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“The malachim asked Hashem, “Why is it that the Jewish nation doesn’t sing Hallel on Rosh Hashanah and Yom Kippur?” Hashem answered them, “Is it possible that a king sits on the throne of judgment, with the books of life and death open in front of Him, and the Jewish nation should sing?” – Rosh Hashanah 32



Malachim (angels) see with a brilliant, piercing clarity. Having no physical limitations or impediments, they perceive reality to an extent we mortals can only dream about. So, then, why did the malachim contend that the Jewish people should say Hallel on Rosh Hashanah? Isn’t obvious that the solemnity of the day makes it inappropriate to sing? What was the perspective of the malachim, and what did Hashem make clear to them?

The answer to this is based on a deeper understanding of Rosh Hashanah. The Mishnah tells us that on Rosh Hashanah “Every occupant of the planet stands in front of Hashem and is judged.” Small or great, young or old, from the most prestigious to the most simple, every human being is examined, and his fate for the coming year is decided.

But it isn’t just individual lives that are examined. Global issues are also weighed, measured, and determined. Which nation will go to war? Which will enjoy peace? Which lands will experience prosperity and success? Which will suffer? Which new technologies will be brought to the marketplace? Which cures will be discovered? Which diseases will suddenly appear? Which epidemics will spread? All the issues of the coming year are reviewed, assessed, and arbitrated.

There are many issues that affect the occupants of this planet. The entire globe is one multi-dimensional chess game, and Hashem, the Ultimate Grand Master, maps out the moves of the year to come.

We Jews are servants of Hashem. He is our King. During the course of the year we suffer through the insolence, audacity, and arrogance of a world that denies His sovereignty. This causes us pain and angst. During this time of year, however, we revel in the fact that Hashem sits as Judge – He alone metes out the fate of mankind. And so we should feel a tremendous sense of joy, an outpouring of emotion, as we contemplate the magnificence of our Creator in His glory.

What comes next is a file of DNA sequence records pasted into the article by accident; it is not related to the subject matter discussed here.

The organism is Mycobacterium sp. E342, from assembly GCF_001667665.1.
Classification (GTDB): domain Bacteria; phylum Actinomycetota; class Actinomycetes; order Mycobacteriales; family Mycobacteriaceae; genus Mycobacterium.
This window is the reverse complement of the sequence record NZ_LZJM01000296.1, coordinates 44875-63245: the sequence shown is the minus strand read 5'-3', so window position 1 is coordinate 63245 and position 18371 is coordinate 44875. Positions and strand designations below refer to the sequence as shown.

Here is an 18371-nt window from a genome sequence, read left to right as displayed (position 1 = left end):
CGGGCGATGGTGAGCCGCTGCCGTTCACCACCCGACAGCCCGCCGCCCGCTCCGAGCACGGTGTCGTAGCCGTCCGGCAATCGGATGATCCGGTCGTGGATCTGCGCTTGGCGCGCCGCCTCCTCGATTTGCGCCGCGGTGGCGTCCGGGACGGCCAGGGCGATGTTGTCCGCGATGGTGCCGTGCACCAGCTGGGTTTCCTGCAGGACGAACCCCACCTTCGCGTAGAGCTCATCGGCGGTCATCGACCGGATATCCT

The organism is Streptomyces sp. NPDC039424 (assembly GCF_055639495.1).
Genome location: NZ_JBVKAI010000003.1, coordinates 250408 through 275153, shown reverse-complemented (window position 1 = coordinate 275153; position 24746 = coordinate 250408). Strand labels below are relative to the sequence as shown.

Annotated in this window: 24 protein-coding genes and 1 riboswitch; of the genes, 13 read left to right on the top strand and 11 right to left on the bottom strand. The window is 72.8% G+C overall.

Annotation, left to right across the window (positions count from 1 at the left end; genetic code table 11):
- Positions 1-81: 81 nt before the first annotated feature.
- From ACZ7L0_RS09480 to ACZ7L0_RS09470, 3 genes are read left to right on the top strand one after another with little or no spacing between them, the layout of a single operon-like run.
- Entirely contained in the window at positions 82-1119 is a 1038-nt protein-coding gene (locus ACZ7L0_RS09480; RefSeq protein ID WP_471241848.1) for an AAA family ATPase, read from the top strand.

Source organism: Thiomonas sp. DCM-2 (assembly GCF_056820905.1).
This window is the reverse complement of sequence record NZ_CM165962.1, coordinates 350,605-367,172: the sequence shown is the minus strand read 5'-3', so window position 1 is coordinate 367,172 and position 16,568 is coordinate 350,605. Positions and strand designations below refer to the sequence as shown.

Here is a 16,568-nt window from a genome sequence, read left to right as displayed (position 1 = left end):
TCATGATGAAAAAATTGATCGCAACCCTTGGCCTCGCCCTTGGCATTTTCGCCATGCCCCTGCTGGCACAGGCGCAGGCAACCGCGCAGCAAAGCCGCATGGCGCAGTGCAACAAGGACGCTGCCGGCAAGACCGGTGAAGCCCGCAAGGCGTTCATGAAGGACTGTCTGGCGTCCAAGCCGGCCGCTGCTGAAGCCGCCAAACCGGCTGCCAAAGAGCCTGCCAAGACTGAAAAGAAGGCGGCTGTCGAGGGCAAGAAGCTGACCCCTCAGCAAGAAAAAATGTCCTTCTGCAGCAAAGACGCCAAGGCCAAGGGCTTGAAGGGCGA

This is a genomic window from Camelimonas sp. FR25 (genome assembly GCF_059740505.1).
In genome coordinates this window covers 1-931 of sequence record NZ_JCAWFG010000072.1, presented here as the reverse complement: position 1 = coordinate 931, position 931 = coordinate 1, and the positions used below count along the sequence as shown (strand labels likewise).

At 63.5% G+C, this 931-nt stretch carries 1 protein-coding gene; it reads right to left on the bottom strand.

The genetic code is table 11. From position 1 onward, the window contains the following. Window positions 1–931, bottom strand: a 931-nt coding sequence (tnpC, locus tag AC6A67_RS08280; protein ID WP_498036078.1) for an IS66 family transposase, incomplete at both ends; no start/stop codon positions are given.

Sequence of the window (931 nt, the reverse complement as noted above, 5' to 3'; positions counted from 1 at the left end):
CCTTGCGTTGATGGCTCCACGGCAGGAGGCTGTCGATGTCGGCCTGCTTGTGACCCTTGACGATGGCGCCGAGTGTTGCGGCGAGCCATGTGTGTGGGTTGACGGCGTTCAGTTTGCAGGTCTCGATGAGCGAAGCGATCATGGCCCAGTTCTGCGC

That is the position of the malachim. From their lucid perspective, they see something missing. We wear Yom Tov clothing, we eat festive meals, and we bathe and shave in honor of the day. But, where is the singing out in joy? Hallel should be a part of the davening. Yet it is noticeably absent. Why? If we understand the magnitude of this day, if we envision Hashem sitting on the throne of judgment, we should be overcome with a sense of jubilation and wish to sing Hallel.

Hashem’s Answer

Hashem answers the malachim, “On a global level it is magnificent, but the judgment is on a personal level as well. Each person must recognize that ‘My fate for the coming year is being decided. The fate of my family, and my community, is being decided. The human race is judged, and I too am human. And so it is inappropriate to sing on such a day.”

However, both emotions should be present during this day. Great simcha as we experience Hashem’s closeness, tempered with the awe that comes from understanding that our future and the future of all that is dear to us is being decided.

May Hashem grant us a sweet, good year with health, happiness, and success in all our endeavors.